Cylinder mould construction anyone built and finished a boat with this method?

Discussion in 'Multihulls' started by Corley, May 23, 2011.

  1. Corley
    Joined: Oct 2009
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    Location: Melbourne, Australia

    Corley epoxy coated

    Just recently I was looking at buying Kurt Hughes Formula 40 in the states since then the syndicate with which I was looking at buying the boat has collapsed and I'm back to square one.

    I've been doing some research on cylinder mould technique for building and it seems like a good approach for building skinny trimaran hulls at a reasonable cost. I'm very comfortable with working with ply and feel I've developed some reasonable technique with tortured ply I also have a workspace thats flat and level and can control the temperature if necessary.

    I'll probably arrange to have my ply scarfed in advance by the supplier if the price isnt excessive once everythings organised I'll setup a build blog.

    I guess my question is has anyone built a boat to completion using this method and how did it go? What would you have done differently?
  2. CatBuilder

    CatBuilder Previous Member

    You will have to scarf it yourself, as its 12:1. Will comment more tomorrow.
  3. Corley
    Joined: Oct 2009
    Posts: 3,781
    Likes: 196, Points: 63, Legacy Rep: 826
    Location: Melbourne, Australia

    Corley epoxy coated

    Hi Cat, I'm not worried about scarfing my own ply I'll just set up a scarfing jig as detailed in Gougeon brothers on boat construction.
  4. CatBuilder

    CatBuilder Previous Member

    Hey Corley.

    Sorry for the delayed response.

    The Gougeon scarfing jig doesn't work for 12:1 scarf joints on 3mm ply. You have to stack them up in a stair step and grind them down. That's all in Kurt's instruction book.

    I had some trouble with this method, since I'm not a "wood guy" by nature.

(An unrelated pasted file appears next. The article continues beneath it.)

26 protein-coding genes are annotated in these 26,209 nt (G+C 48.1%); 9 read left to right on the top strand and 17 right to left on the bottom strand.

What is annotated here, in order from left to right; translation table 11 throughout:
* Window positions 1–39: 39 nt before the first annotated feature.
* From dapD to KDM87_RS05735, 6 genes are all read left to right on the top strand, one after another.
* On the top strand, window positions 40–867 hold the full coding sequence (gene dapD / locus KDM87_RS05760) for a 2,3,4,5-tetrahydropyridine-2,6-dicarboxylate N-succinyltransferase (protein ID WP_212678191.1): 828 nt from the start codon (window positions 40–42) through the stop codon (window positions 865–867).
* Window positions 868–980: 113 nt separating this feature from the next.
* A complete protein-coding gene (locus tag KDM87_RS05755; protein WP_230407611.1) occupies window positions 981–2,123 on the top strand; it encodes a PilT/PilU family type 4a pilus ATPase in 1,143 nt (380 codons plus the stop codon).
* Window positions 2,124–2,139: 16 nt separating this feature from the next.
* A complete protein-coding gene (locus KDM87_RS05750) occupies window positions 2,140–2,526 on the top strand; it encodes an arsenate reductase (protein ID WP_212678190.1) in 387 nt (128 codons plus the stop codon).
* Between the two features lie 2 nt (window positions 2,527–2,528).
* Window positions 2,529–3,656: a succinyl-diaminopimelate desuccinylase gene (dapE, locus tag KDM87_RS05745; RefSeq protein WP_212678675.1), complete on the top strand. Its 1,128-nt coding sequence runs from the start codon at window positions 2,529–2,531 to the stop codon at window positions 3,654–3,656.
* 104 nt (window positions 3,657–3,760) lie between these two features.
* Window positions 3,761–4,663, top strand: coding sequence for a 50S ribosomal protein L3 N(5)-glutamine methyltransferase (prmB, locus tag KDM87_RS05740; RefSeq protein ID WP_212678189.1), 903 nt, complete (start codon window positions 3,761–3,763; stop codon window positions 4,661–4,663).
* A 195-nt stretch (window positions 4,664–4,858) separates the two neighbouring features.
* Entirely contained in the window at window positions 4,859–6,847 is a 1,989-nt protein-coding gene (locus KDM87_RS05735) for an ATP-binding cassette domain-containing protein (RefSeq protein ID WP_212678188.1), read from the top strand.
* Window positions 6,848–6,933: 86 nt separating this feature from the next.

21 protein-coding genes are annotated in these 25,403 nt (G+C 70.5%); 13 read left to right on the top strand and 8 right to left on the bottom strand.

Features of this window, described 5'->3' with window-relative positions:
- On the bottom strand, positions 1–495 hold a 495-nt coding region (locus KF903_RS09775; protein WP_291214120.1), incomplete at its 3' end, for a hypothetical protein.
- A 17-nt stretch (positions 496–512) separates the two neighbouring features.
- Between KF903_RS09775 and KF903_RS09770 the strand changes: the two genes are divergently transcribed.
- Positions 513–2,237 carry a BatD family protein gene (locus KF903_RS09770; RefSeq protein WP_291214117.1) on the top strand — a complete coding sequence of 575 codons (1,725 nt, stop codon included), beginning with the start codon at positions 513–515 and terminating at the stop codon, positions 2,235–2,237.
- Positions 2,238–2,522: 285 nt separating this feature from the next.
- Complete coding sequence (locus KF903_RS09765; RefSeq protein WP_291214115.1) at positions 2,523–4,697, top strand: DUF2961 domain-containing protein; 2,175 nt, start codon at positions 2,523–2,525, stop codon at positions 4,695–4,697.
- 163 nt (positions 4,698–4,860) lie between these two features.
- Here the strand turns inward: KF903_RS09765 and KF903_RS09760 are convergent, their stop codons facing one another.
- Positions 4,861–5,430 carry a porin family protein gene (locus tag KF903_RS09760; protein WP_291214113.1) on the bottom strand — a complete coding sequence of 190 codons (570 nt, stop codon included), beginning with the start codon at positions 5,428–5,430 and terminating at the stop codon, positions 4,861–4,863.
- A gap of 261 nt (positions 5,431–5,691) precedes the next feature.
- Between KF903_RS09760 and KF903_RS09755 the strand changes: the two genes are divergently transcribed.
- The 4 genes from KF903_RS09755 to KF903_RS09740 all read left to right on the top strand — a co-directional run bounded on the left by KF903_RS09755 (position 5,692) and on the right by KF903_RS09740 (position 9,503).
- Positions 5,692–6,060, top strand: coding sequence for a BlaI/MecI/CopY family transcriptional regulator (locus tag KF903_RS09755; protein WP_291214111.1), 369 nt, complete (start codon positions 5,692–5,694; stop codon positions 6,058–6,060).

I didn't understand how the materials would behave. I'm sure you'll do much better with that than I did, having some wood working experience.

    The hull panels go up very quickly compared to a foam/glass build. You have them done in a matter of a couple weeks. Of course, then you must get them into shape, pour a keel, install bulkheads, etc... like a normal build, but the hull panels go up lightning fast.

    What I would do differently is try a short practice panel on the cylinder mold before doing the real hull. Vacuum bag it down and try to create a little section like the real hull. It might help work out the kinks and stress associated with having half a hull go up in a single epoxy setting window.

    Also, watch the bag very carefully. I had a tear in the bottom of my bag under the panel, where you could not reach it. I lost a half a hull that way. So, be gentle with the bag and don't let it tear.

    Also, when moving the half hulls around the shop, get an army. Well, my half hulls were 50' long and about 7' wide. They were hard to handle with 4 guys. We could have used more people.

  5. cavalier mk2
    Joined: Mar 2010
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    Location: Pacific NW North America

    cavalier mk2 Senior Member

    I'd recommend stair stacking but using a electric plane then a flat sander for the scarf joints.
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